That much was evident after the Vols only defeated UMass 17-13. In a game where the Vols were favored big and projected to win by roughly 23 points, UT could only muster up a four-point win. Wins are wins and they all count the same. But it’s hard to feel optimistic after this result on Saturday.
Here’s what we learned:
The Vols run game had a bit of a rough go
While the yardage total will look good (139), it’s a bit concerning that they only averaged 3.5 yards per carry. Tennessee’s run game had been their strength so far this year. Their Rushing Success Rate ranks 14th in the country heading into Saturday, but one might suspect that will take a hit after Saturday’s outing.
UMass’ defense had been pretty solid but not spectacular. An outing like this figures to be concerning as they head on to tougher defenses and competition this season. They’ll need to bounce back and hope that this is just an anomaly.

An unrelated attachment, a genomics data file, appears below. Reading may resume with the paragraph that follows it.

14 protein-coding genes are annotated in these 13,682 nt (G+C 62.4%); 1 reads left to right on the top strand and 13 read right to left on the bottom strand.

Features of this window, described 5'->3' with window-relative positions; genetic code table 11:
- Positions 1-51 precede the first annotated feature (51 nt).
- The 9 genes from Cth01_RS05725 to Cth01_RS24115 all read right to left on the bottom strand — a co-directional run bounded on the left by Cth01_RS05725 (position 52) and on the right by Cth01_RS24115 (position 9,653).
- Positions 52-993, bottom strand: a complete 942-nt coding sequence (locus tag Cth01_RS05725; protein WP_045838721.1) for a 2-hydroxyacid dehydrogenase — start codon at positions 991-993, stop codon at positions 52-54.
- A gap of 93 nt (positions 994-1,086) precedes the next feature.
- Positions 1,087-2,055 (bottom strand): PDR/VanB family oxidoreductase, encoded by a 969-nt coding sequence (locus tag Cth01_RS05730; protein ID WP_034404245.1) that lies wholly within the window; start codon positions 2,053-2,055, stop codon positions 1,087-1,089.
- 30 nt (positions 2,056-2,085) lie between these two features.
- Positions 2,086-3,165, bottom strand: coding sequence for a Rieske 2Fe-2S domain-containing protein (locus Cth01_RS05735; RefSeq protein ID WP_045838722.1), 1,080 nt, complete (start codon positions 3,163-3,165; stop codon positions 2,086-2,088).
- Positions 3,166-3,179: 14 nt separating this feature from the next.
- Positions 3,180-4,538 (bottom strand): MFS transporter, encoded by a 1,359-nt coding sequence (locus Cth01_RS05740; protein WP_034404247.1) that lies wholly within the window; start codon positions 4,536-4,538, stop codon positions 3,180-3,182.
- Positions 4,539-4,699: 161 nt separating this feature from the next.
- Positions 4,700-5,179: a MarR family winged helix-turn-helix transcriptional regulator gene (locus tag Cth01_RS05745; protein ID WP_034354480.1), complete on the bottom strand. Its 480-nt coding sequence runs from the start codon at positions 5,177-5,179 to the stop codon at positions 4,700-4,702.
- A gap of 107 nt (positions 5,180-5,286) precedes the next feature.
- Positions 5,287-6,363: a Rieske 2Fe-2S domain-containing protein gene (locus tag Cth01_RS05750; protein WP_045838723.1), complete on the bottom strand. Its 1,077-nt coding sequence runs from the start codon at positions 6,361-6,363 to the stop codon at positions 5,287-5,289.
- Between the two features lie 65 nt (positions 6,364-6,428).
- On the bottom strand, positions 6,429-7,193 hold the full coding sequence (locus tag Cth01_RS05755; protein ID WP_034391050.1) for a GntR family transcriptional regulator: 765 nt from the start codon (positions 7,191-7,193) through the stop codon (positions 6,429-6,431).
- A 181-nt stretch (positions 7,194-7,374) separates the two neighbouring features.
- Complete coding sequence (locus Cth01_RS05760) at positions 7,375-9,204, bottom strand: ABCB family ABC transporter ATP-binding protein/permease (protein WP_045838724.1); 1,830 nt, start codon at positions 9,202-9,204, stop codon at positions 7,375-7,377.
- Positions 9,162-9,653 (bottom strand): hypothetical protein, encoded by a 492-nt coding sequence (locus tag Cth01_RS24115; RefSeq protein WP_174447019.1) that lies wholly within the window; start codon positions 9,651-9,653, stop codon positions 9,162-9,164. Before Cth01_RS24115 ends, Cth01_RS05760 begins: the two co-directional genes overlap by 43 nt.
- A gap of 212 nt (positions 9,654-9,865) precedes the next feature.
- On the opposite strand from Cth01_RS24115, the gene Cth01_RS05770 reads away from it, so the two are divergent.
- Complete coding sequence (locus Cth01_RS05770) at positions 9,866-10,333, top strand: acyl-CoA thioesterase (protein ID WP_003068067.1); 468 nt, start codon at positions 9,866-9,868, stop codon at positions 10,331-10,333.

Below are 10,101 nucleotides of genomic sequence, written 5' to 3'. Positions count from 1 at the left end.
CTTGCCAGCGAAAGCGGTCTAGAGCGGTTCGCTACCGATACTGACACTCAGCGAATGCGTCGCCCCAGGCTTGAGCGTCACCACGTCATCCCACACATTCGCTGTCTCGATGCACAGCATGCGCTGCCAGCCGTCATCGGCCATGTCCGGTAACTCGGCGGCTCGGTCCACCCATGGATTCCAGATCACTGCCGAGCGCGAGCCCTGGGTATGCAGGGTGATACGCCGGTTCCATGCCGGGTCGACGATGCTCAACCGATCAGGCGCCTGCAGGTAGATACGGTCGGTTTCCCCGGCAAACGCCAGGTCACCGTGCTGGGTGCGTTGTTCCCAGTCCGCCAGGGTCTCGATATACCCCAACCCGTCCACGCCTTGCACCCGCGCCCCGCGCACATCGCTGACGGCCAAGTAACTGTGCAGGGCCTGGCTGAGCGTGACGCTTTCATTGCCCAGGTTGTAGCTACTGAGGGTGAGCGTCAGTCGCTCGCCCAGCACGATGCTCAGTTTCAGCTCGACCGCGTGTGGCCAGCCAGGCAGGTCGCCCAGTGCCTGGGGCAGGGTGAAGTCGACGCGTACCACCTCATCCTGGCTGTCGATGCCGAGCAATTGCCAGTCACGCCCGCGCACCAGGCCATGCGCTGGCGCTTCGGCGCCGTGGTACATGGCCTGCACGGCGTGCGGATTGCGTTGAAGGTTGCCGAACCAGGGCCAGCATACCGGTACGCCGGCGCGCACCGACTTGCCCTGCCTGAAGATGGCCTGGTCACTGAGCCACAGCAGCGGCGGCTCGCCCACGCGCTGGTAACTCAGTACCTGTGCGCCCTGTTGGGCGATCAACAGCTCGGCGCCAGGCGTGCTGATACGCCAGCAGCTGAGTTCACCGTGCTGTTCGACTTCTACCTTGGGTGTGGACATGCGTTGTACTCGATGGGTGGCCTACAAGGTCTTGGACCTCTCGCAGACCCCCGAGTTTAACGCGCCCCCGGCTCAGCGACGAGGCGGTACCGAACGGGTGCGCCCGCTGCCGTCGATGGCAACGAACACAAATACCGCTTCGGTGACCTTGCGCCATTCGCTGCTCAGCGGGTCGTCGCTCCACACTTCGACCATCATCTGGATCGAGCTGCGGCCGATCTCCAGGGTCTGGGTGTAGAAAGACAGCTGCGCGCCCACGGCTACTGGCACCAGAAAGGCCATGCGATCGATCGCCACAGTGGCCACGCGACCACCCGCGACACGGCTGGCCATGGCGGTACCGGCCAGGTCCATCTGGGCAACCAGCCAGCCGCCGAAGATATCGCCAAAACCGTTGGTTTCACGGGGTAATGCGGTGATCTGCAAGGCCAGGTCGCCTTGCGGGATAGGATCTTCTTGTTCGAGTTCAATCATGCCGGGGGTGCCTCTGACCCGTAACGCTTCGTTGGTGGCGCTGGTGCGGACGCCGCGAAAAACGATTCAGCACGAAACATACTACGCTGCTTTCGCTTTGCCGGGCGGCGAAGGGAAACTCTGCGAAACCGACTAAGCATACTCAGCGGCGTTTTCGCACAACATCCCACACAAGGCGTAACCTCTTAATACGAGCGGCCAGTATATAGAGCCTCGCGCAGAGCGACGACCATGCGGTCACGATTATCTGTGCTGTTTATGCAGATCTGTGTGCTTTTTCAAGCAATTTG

A step forward, though, in run defense
The Volunteers only allowed an average of 3.9 yards per carry on Saturday. While UMass allowed 144 yards, the fact that they ran the ball 37 times has more to do with that than how many yards they chunked together. Defensively, the Vols had been something of a sieve against the run. They held it together on big plays, but they ranked 123rd in Rush Success Rate, Stuff Rate and Opportunity Rate.
They’ll likely see a boost in those rankings going forward this week. If nothing else, this was a confidence booster in a game that didn’t feature, well, many opportunities for that.
Trouble may very well be lying ahead
The Vols have to play both Georgia and Alabama in two of their next three games. They’ll have to travel to Tuscaloosa on October 21st, and that doesn’t figure to be a fun time right now. UGA presents obvious problems with a dynamic run game and a defense that’s stingy as all hell.
With an 0-1 mark in SEC play, the Vols, if they fall to 1-2 in this stretch with South Carolina thrown in there too, could be facing 1-3 in league play in the face by October 28th. That may be too deep a hole to dig themselves out of. It also might make the future that much more uncertain in Knoxville.